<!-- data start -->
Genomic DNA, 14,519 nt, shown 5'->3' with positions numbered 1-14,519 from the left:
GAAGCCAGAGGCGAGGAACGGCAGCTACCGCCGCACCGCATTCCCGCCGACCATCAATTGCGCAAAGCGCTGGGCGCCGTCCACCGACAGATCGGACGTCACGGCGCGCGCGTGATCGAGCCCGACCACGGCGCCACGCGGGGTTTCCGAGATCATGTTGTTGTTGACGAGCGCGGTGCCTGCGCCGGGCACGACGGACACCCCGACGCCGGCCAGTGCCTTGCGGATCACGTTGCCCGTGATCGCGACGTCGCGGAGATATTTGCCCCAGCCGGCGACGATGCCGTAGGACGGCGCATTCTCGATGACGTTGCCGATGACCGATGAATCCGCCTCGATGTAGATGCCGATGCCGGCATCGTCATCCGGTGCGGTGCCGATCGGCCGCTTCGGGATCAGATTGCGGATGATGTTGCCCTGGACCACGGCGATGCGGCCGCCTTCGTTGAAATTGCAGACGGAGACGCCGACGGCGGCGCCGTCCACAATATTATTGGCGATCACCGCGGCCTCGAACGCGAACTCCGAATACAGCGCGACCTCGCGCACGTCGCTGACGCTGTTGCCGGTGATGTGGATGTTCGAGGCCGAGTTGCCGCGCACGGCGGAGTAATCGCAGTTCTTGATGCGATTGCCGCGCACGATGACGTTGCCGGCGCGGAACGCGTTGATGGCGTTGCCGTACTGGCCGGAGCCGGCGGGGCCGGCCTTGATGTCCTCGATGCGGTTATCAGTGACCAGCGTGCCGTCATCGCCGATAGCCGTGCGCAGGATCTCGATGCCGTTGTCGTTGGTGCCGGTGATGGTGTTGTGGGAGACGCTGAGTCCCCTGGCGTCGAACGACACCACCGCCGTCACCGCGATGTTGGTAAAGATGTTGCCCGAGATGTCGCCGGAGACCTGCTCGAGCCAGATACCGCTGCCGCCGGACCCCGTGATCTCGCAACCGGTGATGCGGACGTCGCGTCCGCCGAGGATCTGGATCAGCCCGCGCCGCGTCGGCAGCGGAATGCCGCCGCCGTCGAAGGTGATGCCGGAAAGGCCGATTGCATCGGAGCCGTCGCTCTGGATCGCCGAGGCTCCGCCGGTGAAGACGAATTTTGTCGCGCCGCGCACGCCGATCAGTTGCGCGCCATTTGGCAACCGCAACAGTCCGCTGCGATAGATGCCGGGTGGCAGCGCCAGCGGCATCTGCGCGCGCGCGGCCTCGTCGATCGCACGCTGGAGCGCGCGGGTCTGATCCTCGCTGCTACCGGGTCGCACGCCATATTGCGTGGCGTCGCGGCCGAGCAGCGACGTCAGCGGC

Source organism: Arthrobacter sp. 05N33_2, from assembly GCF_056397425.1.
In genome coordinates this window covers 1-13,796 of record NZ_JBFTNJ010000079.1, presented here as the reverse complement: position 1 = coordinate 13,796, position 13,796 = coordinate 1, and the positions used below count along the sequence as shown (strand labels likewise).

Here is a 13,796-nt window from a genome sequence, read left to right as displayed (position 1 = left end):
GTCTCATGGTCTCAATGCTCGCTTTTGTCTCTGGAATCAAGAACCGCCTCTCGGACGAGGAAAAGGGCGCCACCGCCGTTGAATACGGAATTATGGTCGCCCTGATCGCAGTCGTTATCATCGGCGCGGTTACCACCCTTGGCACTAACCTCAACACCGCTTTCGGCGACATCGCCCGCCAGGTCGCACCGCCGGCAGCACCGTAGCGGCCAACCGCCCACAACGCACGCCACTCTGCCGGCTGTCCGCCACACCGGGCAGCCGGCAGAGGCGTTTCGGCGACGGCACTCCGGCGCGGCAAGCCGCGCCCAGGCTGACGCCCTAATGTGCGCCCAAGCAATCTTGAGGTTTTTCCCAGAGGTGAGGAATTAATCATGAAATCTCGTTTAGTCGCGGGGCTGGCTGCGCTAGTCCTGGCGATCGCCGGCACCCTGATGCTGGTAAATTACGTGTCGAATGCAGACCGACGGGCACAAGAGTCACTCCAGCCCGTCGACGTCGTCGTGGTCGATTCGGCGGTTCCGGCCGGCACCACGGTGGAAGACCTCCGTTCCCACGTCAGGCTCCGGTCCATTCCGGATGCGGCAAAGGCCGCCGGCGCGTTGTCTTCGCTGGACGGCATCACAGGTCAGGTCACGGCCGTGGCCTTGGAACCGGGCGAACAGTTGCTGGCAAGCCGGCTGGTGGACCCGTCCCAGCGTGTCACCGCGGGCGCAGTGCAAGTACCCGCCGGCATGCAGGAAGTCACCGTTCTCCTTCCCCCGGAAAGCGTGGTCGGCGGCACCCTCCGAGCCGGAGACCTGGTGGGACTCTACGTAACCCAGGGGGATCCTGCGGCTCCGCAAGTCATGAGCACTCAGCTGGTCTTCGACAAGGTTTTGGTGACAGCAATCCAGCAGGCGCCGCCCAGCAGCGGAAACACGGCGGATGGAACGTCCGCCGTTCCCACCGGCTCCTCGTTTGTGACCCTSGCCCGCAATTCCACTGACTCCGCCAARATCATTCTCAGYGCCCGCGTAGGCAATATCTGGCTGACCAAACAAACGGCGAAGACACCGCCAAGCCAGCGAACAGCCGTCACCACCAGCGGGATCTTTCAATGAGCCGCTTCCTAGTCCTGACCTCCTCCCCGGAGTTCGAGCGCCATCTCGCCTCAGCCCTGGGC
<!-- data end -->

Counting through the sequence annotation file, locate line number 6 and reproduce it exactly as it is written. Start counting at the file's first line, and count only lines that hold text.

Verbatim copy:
GTCTCATGGTCTCAATGCTCGCTTTTGTCTCTGGAATCAAGAACCGCCTCTCGGACGAGGAAAAGGGCGCCACCGCCGTTGAATACGGAATTATGGTCGCCCTGATCGCAGTCGTTATCATCGGCGCGGTTACCACCCTTGGCACTAACCTCAACACCGCTTTCGGCGACATCGCCCGCCAGGTCGCACCGCCGGCAGCACCGTAGCGGCCAACCGCCCACAACGCACGCCACTCTGCCGGCTGTCCGCCACACCGGGCAGCCGGCAGAGGCGTTTCGGCGACGGCACTCCGGCGCGGCAAGCCGCGCCCAGGCTGACGCCCTAATGTGCGCCCAAGCAATCTTGAGGTTTTTCCCAGAGGTGAGGAATTAATCATGAAATCTCGTTTAGTCGCGGGGCTGGCTGCGCTAGTCCTGGCGATCGCCGGCACCCTGATGCTGGTAAATTACGTGTCGAATGCAGACCGACGGGCACAAGAGTCACTCCAGCCCGTCGACGTCGTCGTGGTCGATTCGGCGGTTCCGGCCGGCACCACGGTGGAAGACCTCCGTTCCCACGTCAGGCTCCGGTCCATTCCGGATGCGGCAAAGGCCGCCGGCGCGTTGTCTTCGCTGGACGGCATCACAGGTCAGGTCACGGCCGTGGCCTTGGAACCGGGCGAACAGTTGCTGGCAAGCCGGCTGGTGGACCCGTCCCAGCGTGTCACCGCGGGCGCAGTGCAAGTACCCGCCGGCATGCAGGAAGTCACCGTTCTCCTTCCCCCGGAAAGCGTGGTCGGCGGCACCCTCCGAGCCGGAGACCTGGTGGGACTCTACGTAACCCAGGGGGATCCTGCGGCTCCGCAAGTCATGAGCACTCAGCTGGTCTTCGACAAGGTTTTGGTGACAGCAATCCAGCAGGCGCCGCCCAGCAGCGGAAACACGGCGGATGGAACGTCCGCCGTTCCCACCGGCTCCTCGTTTGTGACCCTSGCCCGCAATTCCACTGACTCCGCCAARATCATTCTCAGYGCCCGCGTAGGCAATATCTGGCTGACCAAACAAACGGCGAAGACACCGCCAAGCCAGCGAACAGCCGTCACCACCAGCGGGATCTTTCAATGAGCCGCTTCCTAGTCCTGACCTCCTCCCCGGAGTTCGAGCGCCATCTCGCCTCAGCCCTGGGC